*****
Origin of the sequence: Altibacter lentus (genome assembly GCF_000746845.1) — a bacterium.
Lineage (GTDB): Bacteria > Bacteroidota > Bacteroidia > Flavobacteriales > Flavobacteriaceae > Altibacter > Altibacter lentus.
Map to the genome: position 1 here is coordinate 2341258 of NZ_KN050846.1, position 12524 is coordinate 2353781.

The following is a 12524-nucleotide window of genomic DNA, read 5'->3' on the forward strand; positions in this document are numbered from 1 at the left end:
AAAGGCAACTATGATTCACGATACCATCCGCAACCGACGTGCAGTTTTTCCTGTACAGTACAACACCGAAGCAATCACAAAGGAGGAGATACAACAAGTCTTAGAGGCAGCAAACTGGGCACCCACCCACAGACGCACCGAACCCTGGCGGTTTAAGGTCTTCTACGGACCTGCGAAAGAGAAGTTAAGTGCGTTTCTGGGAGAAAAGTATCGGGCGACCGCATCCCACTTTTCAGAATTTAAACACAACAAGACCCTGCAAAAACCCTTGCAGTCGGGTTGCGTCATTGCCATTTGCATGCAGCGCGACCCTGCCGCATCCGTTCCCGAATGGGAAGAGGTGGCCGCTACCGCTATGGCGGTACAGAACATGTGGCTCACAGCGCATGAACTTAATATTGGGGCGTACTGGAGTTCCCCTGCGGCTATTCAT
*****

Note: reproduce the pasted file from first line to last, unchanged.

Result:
Origin of the sequence: Altibacter lentus (genome assembly GCF_000746845.1) — a bacterium.
Lineage (GTDB): Bacteria > Bacteroidota > Bacteroidia > Flavobacteriales > Flavobacteriaceae > Altibacter > Altibacter lentus.
Map to the genome: position 1 here is coordinate 2341258 of NZ_KN050846.1, position 12524 is coordinate 2353781.

The following is a 12524-nucleotide window of genomic DNA, read 5'->3' on the forward strand; positions in this document are numbered from 1 at the left end:
AAAGGCAACTATGATTCACGATACCATCCGCAACCGACGTGCAGTTTTTCCTGTACAGTACAACACCGAAGCAATCACAAAGGAGGAGATACAACAAGTCTTAGAGGCAGCAAACTGGGCACCCACCCACAGACGCACCGAACCCTGGCGGTTTAAGGTCTTCTACGGACCTGCGAAAGAGAAGTTAAGTGCGTTTCTGGGAGAAAAGTATCGGGCGACCGCATCCCACTTTTCAGAATTTAAACACAACAAGACCCTGCAAAAACCCTTGCAGTCGGGTTGCGTCATTGCCATTTGCATGCAGCGCGACCCTGCCGCATCCGTTCCCGAATGGGAAGAGGTGGCCGCTACCGCTATGGCGGTACAGAACATGTGGCTCACAGCGCATGAACTTAATATTGGGGCGTACTGGAGTTCCCCTGCGGCTATTCAT